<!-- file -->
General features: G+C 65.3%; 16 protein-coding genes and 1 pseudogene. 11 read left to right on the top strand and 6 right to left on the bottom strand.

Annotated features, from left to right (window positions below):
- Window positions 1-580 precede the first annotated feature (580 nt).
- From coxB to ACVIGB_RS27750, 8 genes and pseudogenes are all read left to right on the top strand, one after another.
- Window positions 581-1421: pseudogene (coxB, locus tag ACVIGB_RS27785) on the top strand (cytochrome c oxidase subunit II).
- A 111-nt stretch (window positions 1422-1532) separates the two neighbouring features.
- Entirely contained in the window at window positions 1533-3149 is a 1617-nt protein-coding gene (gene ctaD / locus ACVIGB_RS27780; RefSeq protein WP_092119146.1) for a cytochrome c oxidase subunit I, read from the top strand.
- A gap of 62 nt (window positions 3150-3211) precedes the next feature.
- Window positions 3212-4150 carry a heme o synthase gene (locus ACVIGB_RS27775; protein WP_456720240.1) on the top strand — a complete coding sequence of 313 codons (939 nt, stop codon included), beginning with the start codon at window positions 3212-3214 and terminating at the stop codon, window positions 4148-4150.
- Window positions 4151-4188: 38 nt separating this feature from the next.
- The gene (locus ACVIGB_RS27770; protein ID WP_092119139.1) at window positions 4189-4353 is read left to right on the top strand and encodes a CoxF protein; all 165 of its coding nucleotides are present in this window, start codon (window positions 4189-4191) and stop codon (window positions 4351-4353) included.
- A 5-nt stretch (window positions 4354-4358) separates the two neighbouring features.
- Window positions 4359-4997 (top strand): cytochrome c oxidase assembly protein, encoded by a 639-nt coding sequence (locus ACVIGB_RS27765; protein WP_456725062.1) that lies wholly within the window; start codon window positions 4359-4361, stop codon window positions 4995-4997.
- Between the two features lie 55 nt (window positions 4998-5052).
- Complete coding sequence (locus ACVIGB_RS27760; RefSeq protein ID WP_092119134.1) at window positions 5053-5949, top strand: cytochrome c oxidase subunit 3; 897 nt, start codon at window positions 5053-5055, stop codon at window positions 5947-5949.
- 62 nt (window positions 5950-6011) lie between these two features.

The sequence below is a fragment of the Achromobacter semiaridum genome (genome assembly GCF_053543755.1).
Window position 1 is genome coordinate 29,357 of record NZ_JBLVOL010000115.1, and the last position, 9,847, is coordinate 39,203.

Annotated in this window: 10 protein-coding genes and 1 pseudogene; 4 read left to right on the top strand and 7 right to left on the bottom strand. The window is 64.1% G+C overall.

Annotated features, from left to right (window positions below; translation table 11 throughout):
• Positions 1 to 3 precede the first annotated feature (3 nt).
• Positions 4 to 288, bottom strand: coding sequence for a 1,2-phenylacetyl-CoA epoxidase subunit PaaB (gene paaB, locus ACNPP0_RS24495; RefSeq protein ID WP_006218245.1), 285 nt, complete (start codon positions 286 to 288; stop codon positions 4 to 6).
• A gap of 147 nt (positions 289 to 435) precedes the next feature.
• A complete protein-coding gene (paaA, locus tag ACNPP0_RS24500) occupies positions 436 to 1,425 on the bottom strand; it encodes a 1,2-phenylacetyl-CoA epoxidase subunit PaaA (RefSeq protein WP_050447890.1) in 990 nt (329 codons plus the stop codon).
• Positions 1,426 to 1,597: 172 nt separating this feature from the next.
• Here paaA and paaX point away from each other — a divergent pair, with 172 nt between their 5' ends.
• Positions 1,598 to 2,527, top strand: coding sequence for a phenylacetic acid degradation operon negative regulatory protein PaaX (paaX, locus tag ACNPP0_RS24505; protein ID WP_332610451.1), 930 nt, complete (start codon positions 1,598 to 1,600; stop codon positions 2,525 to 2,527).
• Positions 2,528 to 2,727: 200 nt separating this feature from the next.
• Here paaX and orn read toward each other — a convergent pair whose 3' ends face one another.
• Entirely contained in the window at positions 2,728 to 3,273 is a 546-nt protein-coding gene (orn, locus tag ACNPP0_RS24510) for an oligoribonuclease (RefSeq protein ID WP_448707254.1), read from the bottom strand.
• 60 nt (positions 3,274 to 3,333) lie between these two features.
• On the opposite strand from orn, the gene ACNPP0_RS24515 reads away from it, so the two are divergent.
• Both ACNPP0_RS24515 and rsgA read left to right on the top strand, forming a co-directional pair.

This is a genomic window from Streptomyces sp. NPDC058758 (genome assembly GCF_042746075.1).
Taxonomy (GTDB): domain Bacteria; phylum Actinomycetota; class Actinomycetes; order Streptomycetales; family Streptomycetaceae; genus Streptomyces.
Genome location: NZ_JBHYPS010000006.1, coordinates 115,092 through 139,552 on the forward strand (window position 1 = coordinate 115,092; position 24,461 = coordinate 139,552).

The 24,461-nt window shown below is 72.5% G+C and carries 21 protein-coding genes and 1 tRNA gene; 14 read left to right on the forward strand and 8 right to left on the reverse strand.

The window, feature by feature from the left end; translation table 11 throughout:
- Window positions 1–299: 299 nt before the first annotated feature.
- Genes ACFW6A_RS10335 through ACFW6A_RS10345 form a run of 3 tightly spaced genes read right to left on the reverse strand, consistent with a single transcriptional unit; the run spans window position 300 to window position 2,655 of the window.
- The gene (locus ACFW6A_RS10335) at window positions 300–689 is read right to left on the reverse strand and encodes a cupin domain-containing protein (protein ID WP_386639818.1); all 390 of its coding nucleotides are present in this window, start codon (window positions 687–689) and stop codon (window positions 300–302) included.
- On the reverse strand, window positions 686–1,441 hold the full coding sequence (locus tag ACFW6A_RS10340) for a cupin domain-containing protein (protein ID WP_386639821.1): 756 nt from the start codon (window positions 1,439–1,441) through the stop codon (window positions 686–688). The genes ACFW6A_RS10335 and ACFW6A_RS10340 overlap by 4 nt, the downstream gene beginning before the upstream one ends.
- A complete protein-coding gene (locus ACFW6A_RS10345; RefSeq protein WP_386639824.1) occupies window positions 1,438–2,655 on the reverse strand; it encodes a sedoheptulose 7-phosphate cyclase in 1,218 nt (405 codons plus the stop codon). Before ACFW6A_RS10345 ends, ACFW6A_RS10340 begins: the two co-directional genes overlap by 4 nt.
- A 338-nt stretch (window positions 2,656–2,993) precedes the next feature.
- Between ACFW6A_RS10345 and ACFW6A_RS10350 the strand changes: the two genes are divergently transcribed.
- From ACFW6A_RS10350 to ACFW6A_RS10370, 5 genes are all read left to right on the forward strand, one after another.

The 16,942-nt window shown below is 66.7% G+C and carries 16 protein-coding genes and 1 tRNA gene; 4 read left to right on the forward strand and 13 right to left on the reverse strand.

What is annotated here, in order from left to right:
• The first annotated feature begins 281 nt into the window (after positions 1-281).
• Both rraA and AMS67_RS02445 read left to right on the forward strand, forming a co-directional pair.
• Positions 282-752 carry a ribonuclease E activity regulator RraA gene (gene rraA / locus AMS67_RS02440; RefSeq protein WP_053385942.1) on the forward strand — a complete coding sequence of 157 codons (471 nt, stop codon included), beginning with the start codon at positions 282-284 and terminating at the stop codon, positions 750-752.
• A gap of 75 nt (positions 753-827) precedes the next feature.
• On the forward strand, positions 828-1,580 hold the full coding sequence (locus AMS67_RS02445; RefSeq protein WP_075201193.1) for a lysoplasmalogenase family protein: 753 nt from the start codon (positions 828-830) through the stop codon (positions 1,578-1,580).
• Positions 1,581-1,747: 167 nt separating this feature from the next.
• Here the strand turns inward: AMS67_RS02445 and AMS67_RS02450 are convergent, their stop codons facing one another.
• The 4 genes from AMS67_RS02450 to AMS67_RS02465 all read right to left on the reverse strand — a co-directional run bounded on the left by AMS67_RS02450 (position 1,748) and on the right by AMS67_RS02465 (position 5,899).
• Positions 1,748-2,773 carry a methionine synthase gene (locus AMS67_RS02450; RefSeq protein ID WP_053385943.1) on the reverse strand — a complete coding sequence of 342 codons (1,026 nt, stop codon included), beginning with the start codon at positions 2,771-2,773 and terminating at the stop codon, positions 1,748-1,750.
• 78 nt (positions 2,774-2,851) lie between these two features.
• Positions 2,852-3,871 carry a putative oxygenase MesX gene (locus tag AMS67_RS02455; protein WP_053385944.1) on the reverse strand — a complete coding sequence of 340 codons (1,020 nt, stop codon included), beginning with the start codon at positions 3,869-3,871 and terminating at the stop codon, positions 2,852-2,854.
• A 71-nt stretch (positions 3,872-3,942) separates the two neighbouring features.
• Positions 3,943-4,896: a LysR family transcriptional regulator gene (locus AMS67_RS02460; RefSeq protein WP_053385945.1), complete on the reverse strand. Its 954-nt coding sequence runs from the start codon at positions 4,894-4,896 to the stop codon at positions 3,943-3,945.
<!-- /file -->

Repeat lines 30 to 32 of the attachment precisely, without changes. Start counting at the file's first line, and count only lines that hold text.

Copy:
• Entirely contained in the window at positions 2,728 to 3,273 is a 546-nt protein-coding gene (orn, locus tag ACNPP0_RS24510) for an oligoribonuclease (RefSeq protein ID WP_448707254.1), read from the bottom strand.
• 60 nt (positions 3,274 to 3,333) lie between these two features.
• On the opposite strand from orn, the gene ACNPP0_RS24515 reads away from it, so the two are divergent.